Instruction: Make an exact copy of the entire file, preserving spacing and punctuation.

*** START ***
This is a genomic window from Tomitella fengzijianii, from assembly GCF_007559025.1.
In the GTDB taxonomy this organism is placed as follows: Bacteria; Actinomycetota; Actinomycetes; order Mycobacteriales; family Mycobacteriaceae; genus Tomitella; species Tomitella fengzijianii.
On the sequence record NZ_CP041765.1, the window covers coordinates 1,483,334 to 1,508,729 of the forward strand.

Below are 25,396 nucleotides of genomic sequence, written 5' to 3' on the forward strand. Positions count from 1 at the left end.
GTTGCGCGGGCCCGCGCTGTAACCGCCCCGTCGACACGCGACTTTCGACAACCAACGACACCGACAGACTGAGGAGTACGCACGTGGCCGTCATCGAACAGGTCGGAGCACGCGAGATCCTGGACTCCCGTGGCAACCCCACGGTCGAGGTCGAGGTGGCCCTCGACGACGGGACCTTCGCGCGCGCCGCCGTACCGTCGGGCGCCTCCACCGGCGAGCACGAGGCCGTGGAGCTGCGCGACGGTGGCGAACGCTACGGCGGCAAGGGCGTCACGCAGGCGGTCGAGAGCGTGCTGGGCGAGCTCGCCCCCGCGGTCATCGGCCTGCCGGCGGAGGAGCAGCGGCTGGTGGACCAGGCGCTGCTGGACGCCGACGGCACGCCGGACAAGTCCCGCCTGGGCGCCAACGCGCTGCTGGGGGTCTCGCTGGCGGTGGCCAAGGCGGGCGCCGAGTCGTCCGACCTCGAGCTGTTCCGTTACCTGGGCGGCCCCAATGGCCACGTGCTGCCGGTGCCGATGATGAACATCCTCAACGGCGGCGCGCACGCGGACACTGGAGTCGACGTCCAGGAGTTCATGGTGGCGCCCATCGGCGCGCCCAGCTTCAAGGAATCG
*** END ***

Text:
This is a genomic window from Tomitella fengzijianii, from assembly GCF_007559025.1.
In the GTDB taxonomy this organism is placed as follows: Bacteria; Actinomycetota; Actinomycetes; order Mycobacteriales; family Mycobacteriaceae; genus Tomitella; species Tomitella fengzijianii.
On the sequence record NZ_CP041765.1, the window covers coordinates 1,483,334 to 1,508,729 of the forward strand.

Below are 25,396 nucleotides of genomic sequence, written 5' to 3' on the forward strand. Positions count from 1 at the left end.
GTTGCGCGGGCCCGCGCTGTAACCGCCCCGTCGACACGCGACTTTCGACAACCAACGACACCGACAGACTGAGGAGTACGCACGTGGCCGTCATCGAACAGGTCGGAGCACGCGAGATCCTGGACTCCCGTGGCAACCCCACGGTCGAGGTCGAGGTGGCCCTCGACGACGGGACCTTCGCGCGCGCCGCCGTACCGTCGGGCGCCTCCACCGGCGAGCACGAGGCCGTGGAGCTGCGCGACGGTGGCGAACGCTACGGCGGCAAGGGCGTCACGCAGGCGGTCGAGAGCGTGCTGGGCGAGCTCGCCCCCGCGGTCATCGGCCTGCCGGCGGAGGAGCAGCGGCTGGTGGACCAGGCGCTGCTGGACGCCGACGGCACGCCGGACAAGTCCCGCCTGGGCGCCAACGCGCTGCTGGGGGTCTCGCTGGCGGTGGCCAAGGCGGGCGCCGAGTCGTCCGACCTCGAGCTGTTCCGTTACCTGGGCGGCCCCAATGGCCACGTGCTGCCGGTGCCGATGATGAACATCCTCAACGGCGGCGCGCACGCGGACACTGGAGTCGACGTCCAGGAGTTCATGGTGGCGCCCATCGGCGCGCCCAGCTTCAAGGAATCG